Ultimately, I was able to grasp what Kant was saying. It is best to read difficult text early in the morning with a first cup of coffee. Reading difficult text early, frees the mind of the clutter and worry of the day.
I found Section IV of Kant, to be the most informative. After reading the last part of the Section IV, and realizing that I actually understood what he was saying, I re-read the text and made logically notations in the margins. I was better able to pull the article together in a way that made sense to me. At least I no longer believe that I have to drop this class!
If, during our life, we apply the maxims that Kant uses, we would live in an idyllic world! Our actions would no longer be questionable nor would they be for ulterior motives albeit good motives. We would act based on free will with will being the one true good faculty we possess. Other menus drive anything we do beyond exercising our free will. For instance, moral anthropology is driven by empiricism; morality is a standard of laws, etc. Not all other ?things? we do are as pure as the act of using our free will. Our free will is bestowed upon us by the goodness of God, or ?Divine will? as Kant said near the end of Section IV.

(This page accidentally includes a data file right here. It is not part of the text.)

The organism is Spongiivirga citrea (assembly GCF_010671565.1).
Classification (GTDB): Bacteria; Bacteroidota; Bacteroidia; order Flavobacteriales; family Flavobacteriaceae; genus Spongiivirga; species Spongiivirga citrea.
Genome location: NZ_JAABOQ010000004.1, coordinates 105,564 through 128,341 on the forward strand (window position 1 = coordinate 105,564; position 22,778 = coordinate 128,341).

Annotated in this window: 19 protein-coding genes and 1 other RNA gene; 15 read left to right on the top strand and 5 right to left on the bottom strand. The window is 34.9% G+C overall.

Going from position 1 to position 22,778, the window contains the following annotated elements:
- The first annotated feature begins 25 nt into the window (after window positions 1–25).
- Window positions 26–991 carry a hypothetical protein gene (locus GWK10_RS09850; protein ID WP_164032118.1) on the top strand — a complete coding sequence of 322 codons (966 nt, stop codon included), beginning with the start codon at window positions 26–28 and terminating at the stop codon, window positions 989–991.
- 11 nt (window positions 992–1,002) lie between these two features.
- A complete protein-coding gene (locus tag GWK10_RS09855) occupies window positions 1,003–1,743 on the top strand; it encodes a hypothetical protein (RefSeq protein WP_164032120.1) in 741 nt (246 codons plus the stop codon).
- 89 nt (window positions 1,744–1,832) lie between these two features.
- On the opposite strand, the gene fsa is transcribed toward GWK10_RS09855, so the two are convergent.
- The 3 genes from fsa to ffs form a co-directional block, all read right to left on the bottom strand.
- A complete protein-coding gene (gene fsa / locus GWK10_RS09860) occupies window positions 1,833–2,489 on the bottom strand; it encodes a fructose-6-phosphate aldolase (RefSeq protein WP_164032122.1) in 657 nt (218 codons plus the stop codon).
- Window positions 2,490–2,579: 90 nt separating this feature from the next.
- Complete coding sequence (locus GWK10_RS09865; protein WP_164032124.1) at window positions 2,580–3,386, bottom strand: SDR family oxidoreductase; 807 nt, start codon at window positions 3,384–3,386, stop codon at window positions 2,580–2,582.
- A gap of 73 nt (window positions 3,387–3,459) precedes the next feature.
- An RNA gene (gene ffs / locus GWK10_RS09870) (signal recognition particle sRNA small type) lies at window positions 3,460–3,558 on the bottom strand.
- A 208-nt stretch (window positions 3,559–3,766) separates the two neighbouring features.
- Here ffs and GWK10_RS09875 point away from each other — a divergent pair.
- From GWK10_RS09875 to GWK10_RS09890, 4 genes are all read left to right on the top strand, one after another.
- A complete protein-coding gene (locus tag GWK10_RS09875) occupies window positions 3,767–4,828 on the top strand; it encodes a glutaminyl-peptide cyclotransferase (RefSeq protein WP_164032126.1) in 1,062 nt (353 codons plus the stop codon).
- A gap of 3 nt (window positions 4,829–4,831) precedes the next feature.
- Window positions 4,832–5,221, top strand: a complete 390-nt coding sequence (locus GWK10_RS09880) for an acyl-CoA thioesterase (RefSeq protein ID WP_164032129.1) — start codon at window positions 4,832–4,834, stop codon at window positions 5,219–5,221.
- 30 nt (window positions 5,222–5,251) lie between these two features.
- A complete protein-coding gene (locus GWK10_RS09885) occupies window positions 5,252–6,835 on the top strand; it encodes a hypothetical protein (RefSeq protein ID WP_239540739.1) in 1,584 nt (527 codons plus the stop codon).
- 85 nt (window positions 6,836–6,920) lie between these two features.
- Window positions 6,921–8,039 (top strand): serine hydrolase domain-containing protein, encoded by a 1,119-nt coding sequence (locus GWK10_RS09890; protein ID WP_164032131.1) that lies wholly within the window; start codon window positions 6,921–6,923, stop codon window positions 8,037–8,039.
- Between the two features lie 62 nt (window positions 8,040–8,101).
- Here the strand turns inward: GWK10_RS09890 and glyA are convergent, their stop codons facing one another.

The four formulations of the main maxim that Kant expresses throughout his writing are each and of themselves enough of a guide to lead us through life as an ideal, upstanding, true good person. It would be nice if our legislators lived and worked by any one of these maxims! Surely, citizenry would no longer be subjected to the increasing media coverage of political leader transgressions, faults and crimes (as defined by Kant in Section IV).
A fitting testimonial on our gravestone might read, ??he did it in passion or performed it with coolness and deliberation? provided, of course, that one was not a mass murderer! --Ginny